Once again, the perceptions that we call colours are tools used by our brains to label important distinctions in the outside world. Perceived hues – what philosophers call qualia – have no intrinsic connection with lights of particular wavelengths. They are internal labels that are available to the brain, when it constructs its model of external reality, to make distinctions that are especially salient to the animal concerned. In our case, or that of a bird, that means light of different wavelengths. In a bat’s case, I have speculated, it light be surfaces of different echoic properties or textures, perhaps red for shiny, blue for velvety, green for abrasive. And in a dog’s or a rhino’s case, why should it not be smells? The power to imagine the alien world of a bat or a rhino, a pond skater or a mole, a bacterium or a bark beetle, is one of the privileges science grants us when it tugs at the black cloth of our burka and shows us the wider range of what is out there for our delight.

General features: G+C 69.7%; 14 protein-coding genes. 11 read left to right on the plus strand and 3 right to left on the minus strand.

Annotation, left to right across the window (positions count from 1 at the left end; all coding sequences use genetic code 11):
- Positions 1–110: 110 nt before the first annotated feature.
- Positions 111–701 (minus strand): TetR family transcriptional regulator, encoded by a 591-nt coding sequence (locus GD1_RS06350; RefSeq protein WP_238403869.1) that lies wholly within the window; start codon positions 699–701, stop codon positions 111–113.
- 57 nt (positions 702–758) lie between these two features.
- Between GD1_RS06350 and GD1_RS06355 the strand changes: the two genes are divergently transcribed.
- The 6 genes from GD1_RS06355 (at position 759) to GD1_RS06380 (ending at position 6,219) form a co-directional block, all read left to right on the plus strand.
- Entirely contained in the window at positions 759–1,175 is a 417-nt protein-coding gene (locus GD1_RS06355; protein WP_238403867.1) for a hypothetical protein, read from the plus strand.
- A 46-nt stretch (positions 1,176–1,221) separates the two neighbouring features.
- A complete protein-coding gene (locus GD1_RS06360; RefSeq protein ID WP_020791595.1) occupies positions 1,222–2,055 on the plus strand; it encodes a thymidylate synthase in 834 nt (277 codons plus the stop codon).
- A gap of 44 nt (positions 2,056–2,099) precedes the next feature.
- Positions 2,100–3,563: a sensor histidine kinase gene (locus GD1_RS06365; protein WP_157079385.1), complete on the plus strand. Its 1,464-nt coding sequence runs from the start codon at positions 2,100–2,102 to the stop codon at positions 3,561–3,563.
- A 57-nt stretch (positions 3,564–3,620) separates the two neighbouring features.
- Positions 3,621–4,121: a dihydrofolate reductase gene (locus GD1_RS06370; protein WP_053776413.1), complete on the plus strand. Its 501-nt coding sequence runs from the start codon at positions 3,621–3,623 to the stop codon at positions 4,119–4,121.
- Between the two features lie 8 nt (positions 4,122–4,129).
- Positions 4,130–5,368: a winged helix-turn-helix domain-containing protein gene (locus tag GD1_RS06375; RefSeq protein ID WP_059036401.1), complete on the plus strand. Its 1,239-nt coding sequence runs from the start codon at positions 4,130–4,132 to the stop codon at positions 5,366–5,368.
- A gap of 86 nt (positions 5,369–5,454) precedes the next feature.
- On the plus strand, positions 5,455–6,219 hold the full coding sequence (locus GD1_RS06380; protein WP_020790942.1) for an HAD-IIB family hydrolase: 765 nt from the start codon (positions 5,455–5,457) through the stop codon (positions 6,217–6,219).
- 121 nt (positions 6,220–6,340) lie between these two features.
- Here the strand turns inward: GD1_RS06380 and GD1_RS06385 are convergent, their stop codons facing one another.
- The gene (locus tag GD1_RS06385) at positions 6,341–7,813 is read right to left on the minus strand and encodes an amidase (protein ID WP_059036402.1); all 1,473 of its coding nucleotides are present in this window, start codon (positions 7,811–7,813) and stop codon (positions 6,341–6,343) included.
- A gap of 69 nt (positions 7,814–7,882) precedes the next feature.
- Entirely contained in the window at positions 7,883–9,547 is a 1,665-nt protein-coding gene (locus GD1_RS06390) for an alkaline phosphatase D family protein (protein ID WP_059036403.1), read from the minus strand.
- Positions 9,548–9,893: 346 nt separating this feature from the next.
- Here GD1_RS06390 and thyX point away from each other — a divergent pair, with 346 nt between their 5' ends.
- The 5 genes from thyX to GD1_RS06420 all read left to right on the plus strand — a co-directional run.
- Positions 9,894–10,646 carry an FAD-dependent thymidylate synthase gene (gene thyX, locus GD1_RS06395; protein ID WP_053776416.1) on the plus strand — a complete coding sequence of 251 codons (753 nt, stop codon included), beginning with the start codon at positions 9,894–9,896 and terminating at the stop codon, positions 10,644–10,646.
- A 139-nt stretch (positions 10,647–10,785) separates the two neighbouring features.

The metaphor of Middle World – of the intermediate range of phenomena that the narrow slit in our burka permits us to see – applies to yet other scales or ‘spectrums’. We can construct a scale of improbabilities, with a similarly narrow window through which our intuition and imagination are capable of going. At one extreme of the spectrum of improbabilities are those would-be events that we call impossible. Miracles are events that are extremely improbable. A statue of a madonna could wave its hand at us. The atoms that make up its crystalline structure are all vibrating back and forth. Because there are so many of them, and because there is no agreed preference in their direction of motion, the hand, as we see it in Middle World, stays rock steady. But the jiggling atoms in the hand could all just happen to move in the same direction at the same time. And again. And again . . . In this case the hand would move, and we’d see it waving at us. It could happen, but the odds against are so great that, if you had set out writing the number at the origin of the universe, you still would not have written enough zeroes to this day. The power to calculate such odds – the power to